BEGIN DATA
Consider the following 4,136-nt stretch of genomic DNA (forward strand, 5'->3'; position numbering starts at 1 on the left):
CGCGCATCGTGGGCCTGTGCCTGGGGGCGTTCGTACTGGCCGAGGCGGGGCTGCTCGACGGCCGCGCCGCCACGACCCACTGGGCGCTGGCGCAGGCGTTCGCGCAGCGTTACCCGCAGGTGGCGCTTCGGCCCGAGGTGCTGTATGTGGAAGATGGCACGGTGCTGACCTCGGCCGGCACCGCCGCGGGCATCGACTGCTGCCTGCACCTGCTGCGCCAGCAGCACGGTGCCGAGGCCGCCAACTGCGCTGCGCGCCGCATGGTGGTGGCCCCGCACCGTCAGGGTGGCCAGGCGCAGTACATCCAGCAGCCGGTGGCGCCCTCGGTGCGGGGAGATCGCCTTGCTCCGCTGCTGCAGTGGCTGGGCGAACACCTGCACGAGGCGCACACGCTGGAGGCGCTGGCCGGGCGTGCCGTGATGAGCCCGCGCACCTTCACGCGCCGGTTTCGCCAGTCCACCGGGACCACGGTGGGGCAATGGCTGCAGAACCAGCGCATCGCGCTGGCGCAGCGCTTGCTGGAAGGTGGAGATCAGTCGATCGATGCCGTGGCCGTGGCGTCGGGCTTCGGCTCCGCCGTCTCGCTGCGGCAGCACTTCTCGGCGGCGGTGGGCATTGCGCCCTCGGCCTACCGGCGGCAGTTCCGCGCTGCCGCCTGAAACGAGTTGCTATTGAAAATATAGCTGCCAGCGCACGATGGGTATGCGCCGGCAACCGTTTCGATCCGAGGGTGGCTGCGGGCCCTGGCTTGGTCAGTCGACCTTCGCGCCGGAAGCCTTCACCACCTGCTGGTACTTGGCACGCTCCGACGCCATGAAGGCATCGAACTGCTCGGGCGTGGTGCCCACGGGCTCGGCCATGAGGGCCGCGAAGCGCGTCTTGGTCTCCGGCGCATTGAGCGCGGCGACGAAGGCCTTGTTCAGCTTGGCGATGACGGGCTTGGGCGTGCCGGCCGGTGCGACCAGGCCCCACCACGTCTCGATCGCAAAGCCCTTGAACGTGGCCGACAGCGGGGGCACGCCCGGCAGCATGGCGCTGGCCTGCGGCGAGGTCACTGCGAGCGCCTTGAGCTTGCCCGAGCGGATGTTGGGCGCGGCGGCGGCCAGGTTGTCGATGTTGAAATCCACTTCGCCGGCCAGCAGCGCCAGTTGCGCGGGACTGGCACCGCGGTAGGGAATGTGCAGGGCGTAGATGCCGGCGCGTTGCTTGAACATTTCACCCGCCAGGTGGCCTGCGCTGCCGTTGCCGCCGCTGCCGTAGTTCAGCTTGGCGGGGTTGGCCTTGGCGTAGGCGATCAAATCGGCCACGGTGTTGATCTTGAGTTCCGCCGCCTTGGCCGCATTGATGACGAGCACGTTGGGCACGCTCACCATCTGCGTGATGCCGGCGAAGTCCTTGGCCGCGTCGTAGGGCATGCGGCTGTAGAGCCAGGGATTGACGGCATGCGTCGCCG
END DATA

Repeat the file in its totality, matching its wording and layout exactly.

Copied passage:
Consider the following 4,136-nt stretch of genomic DNA (forward strand, 5'->3'; position numbering starts at 1 on the left):
CGCGCATCGTGGGCCTGTGCCTGGGGGCGTTCGTACTGGCCGAGGCGGGGCTGCTCGACGGCCGCGCCGCCACGACCCACTGGGCGCTGGCGCAGGCGTTCGCGCAGCGTTACCCGCAGGTGGCGCTTCGGCCCGAGGTGCTGTATGTGGAAGATGGCACGGTGCTGACCTCGGCCGGCACCGCCGCGGGCATCGACTGCTGCCTGCACCTGCTGCGCCAGCAGCACGGTGCCGAGGCCGCCAACTGCGCTGCGCGCCGCATGGTGGTGGCCCCGCACCGTCAGGGTGGCCAGGCGCAGTACATCCAGCAGCCGGTGGCGCCCTCGGTGCGGGGAGATCGCCTTGCTCCGCTGCTGCAGTGGCTGGGCGAACACCTGCACGAGGCGCACACGCTGGAGGCGCTGGCCGGGCGTGCCGTGATGAGCCCGCGCACCTTCACGCGCCGGTTTCGCCAGTCCACCGGGACCACGGTGGGGCAATGGCTGCAGAACCAGCGCATCGCGCTGGCGCAGCGCTTGCTGGAAGGTGGAGATCAGTCGATCGATGCCGTGGCCGTGGCGTCGGGCTTCGGCTCCGCCGTCTCGCTGCGGCAGCACTTCTCGGCGGCGGTGGGCATTGCGCCCTCGGCCTACCGGCGGCAGTTCCGCGCTGCCGCCTGAAACGAGTTGCTATTGAAAATATAGCTGCCAGCGCACGATGGGTATGCGCCGGCAACCGTTTCGATCCGAGGGTGGCTGCGGGCCCTGGCTTGGTCAGTCGACCTTCGCGCCGGAAGCCTTCACCACCTGCTGGTACTTGGCACGCTCCGACGCCATGAAGGCATCGAACTGCTCGGGCGTGGTGCCCACGGGCTCGGCCATGAGGGCCGCGAAGCGCGTCTTGGTCTCCGGCGCATTGAGCGCGGCGACGAAGGCCTTGTTCAGCTTGGCGATGACGGGCTTGGGCGTGCCGGCCGGTGCGACCAGGCCCCACCACGTCTCGATCGCAAAGCCCTTGAACGTGGCCGACAGCGGGGGCACGCCCGGCAGCATGGCGCTGGCCTGCGGCGAGGTCACTGCGAGCGCCTTGAGCTTGCCCGAGCGGATGTTGGGCGCGGCGGCGGCCAGGTTGTCGATGTTGAAATCCACTTCGCCGGCCAGCAGCGCCAGTTGCGCGGGACTGGCACCGCGGTAGGGAATGTGCAGGGCGTAGATGCCGGCGCGTTGCTTGAACATTTCACCCGCCAGGTGGCCTGCGCTGCCGTTGCCGCCGCTGCCGTAGTTCAGCTTGGCGGGGTTGGCCTTGGCGTAGGCGATCAAATCGGCCACGGTGTTGATCTTGAGTTCCGCCGCCTTGGCCGCATTGATGACGAGCACGTTGGGCACGCTCACCATCTGCGTGATGCCGGCGAAGTCCTTGGCCGCGTCGTAGGGCATGCGGCTGTAGAGCCAGGGATTGACGGCATGCGTCGCCG